Moving into the past decade, from 2002 through this 2011 season, we're still subject to Barry Bonds's transgressions. Chipper Jones hits better than any third baseman since Mike Schmidt. In Missouri, a new batting force hits the scene to even grander success than the aforementioned Frank Thomas.

I'm number 1.
The St. Louis Cardinals new franchise player arrived in 2001, Albert Pujols. With Albert, it's almost always been understood. Mentioning anything about his excellence seems redundant because it's something everyone should basically already know. His career batting average is .329, with an OPS over 1.000. Albert Pujols is only in his 11th season, and his Hall of Fame Monitor is already 263.

Pujols in the house!!!!!!!
Put another way, this has been the worst or second-to-worst season in Albert Pujols's career. His other least brilliant season was 2002, where he finished second to Barry Bonds in NL MVP voting. Here is an 11-year veteran who's worst two seasons include one where he finished 2nd in MVP voting.

Over the past decade, baseball fans have enjoyed a variety of tremendous offensive seasons. A few guys with historically great years since 2002 include Lance Berkman, Ichiro, Derrek Lee, Magglio Ordonez, David Ortiz, Joe Mauer, Josh HamiltonPrince Fielder, and Jose Bautista. A few guys, like Hamilton, Prince, and Bautista may extend their primes long enough to make a grander statement, but the rest of this group seems to have stopped improving physically. Prince Fielder particularly stands out, as the youngest of the group, but he's too much of a slugger to expect him to hit like Tony Gwynn as an aging player. Joey Votto and Robinson Cano are excellent hitters, who would have excelled in any era.

Ultimately, as we try to wrap this up, there are a few active players that deserve some consideration for our Top 5, namely Miguel Cabrera and Ryan Braun. Anyone who watched them hit in this postseason is aware of just how devastating these two hitters can be to opposing pitchers. The questions are where do they stack up? And, have they done enough already to warrant being on this list? For comparison's sake, Valdimir Guerrero's career 140 OPS+ is very impressive. He didn't walk much, but he hit so well that he avoided outs like an elite batter. I wanted to see if I could make an argument for Vladdy Daddy's consideration and quickly looked up the active leaders in OPS+ on baseball-reference:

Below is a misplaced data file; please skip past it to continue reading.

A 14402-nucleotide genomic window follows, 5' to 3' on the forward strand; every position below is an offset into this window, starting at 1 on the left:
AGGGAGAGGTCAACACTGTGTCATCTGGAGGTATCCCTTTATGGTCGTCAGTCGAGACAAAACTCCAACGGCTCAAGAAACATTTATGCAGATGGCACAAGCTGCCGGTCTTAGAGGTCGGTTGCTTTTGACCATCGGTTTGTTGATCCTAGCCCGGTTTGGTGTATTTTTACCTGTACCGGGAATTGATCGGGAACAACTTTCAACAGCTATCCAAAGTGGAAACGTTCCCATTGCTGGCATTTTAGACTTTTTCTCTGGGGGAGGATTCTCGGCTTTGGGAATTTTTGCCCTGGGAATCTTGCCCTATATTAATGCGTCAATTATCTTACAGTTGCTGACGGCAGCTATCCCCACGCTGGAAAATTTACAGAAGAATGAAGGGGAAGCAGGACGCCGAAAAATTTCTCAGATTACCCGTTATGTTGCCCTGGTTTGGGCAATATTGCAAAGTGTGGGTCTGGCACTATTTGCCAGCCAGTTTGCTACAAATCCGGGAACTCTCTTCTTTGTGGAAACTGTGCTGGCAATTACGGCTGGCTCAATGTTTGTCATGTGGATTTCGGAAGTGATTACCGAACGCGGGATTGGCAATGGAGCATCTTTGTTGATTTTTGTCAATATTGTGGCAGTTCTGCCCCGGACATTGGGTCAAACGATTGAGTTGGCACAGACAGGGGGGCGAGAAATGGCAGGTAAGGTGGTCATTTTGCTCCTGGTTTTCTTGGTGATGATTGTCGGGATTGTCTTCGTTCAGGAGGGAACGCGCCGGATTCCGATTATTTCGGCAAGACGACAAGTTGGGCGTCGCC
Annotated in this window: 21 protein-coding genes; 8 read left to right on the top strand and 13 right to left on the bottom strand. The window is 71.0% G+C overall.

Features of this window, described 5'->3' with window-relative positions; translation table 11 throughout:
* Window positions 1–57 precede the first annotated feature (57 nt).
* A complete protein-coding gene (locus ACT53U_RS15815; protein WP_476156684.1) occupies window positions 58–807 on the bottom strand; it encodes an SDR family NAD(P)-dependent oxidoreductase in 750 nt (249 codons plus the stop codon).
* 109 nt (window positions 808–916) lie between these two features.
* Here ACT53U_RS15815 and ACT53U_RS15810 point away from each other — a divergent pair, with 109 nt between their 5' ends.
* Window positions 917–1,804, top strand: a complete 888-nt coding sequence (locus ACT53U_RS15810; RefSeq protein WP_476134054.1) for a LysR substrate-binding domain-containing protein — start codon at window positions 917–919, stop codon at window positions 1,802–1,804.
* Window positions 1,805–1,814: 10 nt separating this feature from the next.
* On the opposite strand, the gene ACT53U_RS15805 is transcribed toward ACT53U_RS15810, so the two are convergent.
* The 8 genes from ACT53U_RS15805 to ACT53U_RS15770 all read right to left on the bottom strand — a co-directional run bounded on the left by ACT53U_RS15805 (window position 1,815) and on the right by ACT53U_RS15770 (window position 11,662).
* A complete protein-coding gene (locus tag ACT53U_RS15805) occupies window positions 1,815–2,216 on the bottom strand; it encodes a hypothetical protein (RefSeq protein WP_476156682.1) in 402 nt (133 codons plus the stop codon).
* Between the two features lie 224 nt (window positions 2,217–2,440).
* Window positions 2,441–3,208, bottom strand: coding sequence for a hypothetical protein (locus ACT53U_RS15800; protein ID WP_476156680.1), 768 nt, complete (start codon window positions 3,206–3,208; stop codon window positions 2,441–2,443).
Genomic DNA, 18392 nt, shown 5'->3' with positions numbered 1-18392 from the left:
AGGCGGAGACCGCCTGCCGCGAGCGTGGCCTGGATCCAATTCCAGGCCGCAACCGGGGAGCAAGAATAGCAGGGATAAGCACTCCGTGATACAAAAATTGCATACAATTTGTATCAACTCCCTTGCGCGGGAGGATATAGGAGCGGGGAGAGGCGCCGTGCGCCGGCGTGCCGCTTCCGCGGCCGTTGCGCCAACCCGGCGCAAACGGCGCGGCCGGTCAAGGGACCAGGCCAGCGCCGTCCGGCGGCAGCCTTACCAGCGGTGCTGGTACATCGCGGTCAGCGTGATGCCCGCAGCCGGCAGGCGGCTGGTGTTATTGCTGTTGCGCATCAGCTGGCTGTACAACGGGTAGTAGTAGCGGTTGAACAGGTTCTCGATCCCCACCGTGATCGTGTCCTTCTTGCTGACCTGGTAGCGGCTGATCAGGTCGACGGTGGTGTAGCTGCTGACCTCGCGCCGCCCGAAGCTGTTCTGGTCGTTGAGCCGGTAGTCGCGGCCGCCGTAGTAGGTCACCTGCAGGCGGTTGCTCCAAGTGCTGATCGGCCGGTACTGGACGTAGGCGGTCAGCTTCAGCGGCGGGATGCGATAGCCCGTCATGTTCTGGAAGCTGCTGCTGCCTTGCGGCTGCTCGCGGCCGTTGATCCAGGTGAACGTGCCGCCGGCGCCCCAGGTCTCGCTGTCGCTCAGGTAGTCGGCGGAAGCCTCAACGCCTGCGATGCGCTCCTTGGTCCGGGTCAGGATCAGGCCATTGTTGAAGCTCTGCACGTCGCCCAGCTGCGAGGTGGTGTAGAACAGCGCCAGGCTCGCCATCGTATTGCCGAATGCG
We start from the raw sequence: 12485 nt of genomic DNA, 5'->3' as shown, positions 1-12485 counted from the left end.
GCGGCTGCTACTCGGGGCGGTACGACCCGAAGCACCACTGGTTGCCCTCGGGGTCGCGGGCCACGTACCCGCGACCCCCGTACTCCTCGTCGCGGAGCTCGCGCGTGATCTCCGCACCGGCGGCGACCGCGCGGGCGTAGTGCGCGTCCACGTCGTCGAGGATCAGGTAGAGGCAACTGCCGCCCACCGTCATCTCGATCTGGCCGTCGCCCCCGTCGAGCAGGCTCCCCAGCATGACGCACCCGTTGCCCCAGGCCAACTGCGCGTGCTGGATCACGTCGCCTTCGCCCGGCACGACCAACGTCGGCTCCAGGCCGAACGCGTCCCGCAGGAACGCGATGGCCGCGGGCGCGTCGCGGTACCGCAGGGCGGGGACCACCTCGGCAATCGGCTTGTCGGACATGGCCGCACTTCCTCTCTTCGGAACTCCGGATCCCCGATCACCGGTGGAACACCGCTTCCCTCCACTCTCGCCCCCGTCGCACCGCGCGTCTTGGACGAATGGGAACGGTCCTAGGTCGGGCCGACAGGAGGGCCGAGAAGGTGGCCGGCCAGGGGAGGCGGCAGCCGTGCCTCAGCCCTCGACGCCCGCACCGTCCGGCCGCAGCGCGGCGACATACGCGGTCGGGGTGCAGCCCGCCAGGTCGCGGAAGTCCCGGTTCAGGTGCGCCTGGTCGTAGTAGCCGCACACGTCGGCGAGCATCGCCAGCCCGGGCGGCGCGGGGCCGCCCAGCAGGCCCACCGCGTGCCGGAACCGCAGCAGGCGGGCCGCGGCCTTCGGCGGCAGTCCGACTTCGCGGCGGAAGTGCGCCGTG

Active OPS+ Leaders
Albert Pujols: 171
Manny Ramirez: 154
Andy Van Slyke is fooling
around with Miguel Cabrera.
Miguel Cabrera: 149
Jim Thome: 147
Lance Berkman: 146
Ryan Braun: 145

Cabrera and Braun are not a bilingual law firm. They are a couple of solid MVP picks for the AL and NL, respectively, this season. Their defense is really nothing to be proud of. Braun's ability to catch a baseball is particularly horrid. Their extraordinary abilities to hit the baseball consistently, and hit it with power, overcome the defensive escapades so much that MVP consideration is still warranted. If these two extremely talented hitters can maintain their primes for another six or seven years, there's no telling where they'll end up in the record books.

Without further ado, here is our definitive list of the Top 5 Hitters of the past 30 years.

Pujols is ready to get PAID!
1. Albert Pujols
2. Barry Bonds
3. Frank Thomas
4. Wade Boggs
5. Tony Gwynn

Honorable mention: 


Edgar Martinez
Manny Ramirez
Alex Rodriguez
Ryan Braun
Miguel Cabrera
Todd Helton
Larry Walker

Let the arguments begin! Who are the best players you've ever seen hit? The spans of our lifetimes our likely different, but even if they do not, our lists should vary. (Feel free to start the discussion on pitchers, too.)